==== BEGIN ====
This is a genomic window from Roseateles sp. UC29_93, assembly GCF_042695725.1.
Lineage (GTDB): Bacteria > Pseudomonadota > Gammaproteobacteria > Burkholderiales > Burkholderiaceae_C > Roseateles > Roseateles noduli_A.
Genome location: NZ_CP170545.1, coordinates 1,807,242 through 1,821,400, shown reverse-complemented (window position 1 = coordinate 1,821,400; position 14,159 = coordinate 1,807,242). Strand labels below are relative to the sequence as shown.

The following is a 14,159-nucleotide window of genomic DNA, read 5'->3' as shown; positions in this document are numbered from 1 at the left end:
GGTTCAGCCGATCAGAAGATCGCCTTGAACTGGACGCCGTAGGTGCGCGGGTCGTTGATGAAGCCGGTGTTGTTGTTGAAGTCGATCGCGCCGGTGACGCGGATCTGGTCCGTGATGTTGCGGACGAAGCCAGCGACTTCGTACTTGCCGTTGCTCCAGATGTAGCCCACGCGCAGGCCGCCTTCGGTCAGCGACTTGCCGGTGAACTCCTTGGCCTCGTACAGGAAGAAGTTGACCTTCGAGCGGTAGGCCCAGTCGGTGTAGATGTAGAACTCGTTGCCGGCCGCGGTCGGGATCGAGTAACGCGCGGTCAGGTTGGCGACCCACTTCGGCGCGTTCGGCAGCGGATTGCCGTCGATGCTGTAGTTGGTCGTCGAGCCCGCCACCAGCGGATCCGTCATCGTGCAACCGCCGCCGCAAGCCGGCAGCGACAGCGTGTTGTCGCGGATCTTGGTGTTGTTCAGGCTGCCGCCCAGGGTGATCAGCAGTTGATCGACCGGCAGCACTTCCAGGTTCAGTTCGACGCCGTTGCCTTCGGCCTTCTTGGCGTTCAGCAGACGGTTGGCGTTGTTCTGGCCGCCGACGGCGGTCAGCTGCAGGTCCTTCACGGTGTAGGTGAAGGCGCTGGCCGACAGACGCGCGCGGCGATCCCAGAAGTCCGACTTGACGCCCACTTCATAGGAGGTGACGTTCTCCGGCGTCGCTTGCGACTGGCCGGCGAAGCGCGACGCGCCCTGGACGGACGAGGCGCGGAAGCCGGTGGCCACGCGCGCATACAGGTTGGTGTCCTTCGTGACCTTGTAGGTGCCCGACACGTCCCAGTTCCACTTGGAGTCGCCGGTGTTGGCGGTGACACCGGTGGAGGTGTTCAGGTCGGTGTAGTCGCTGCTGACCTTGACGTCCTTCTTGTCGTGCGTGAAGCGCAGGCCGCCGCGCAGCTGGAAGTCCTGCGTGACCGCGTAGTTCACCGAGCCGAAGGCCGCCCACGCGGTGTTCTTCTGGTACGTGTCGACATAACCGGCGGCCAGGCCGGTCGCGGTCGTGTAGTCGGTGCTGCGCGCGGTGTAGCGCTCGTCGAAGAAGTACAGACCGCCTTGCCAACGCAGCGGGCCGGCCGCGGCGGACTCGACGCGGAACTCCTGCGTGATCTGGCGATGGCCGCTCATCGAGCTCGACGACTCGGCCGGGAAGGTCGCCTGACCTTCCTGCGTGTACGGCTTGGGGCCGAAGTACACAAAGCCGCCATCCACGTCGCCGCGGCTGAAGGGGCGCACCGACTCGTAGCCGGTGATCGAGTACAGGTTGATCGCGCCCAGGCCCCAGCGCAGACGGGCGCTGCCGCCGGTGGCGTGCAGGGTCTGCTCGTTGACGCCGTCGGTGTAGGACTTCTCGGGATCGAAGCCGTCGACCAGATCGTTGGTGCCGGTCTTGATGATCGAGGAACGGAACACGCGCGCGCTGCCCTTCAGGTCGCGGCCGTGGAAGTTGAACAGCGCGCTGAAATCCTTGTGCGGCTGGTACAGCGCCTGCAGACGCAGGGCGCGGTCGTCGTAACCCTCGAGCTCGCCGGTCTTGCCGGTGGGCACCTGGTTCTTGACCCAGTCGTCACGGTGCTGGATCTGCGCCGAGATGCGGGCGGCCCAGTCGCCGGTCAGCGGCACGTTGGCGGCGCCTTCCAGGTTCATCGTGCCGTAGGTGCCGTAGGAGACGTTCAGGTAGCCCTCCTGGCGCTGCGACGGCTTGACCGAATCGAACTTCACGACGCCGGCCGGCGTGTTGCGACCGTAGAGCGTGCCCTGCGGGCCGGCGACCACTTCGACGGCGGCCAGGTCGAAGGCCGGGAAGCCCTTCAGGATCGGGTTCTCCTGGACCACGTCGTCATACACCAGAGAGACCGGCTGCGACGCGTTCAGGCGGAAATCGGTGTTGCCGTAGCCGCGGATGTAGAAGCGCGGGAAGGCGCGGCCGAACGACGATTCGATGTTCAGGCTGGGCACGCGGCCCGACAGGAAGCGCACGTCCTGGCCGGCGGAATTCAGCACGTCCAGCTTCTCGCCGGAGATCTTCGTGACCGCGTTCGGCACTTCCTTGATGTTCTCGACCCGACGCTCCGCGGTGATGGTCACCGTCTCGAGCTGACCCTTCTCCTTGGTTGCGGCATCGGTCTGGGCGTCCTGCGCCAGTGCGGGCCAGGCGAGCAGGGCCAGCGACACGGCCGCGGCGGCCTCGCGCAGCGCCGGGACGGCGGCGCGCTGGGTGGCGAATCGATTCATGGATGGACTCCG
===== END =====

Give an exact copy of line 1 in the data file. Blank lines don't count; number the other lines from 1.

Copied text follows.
This is a genomic window from Roseateles sp. UC29_93, assembly GCF_042695725.1.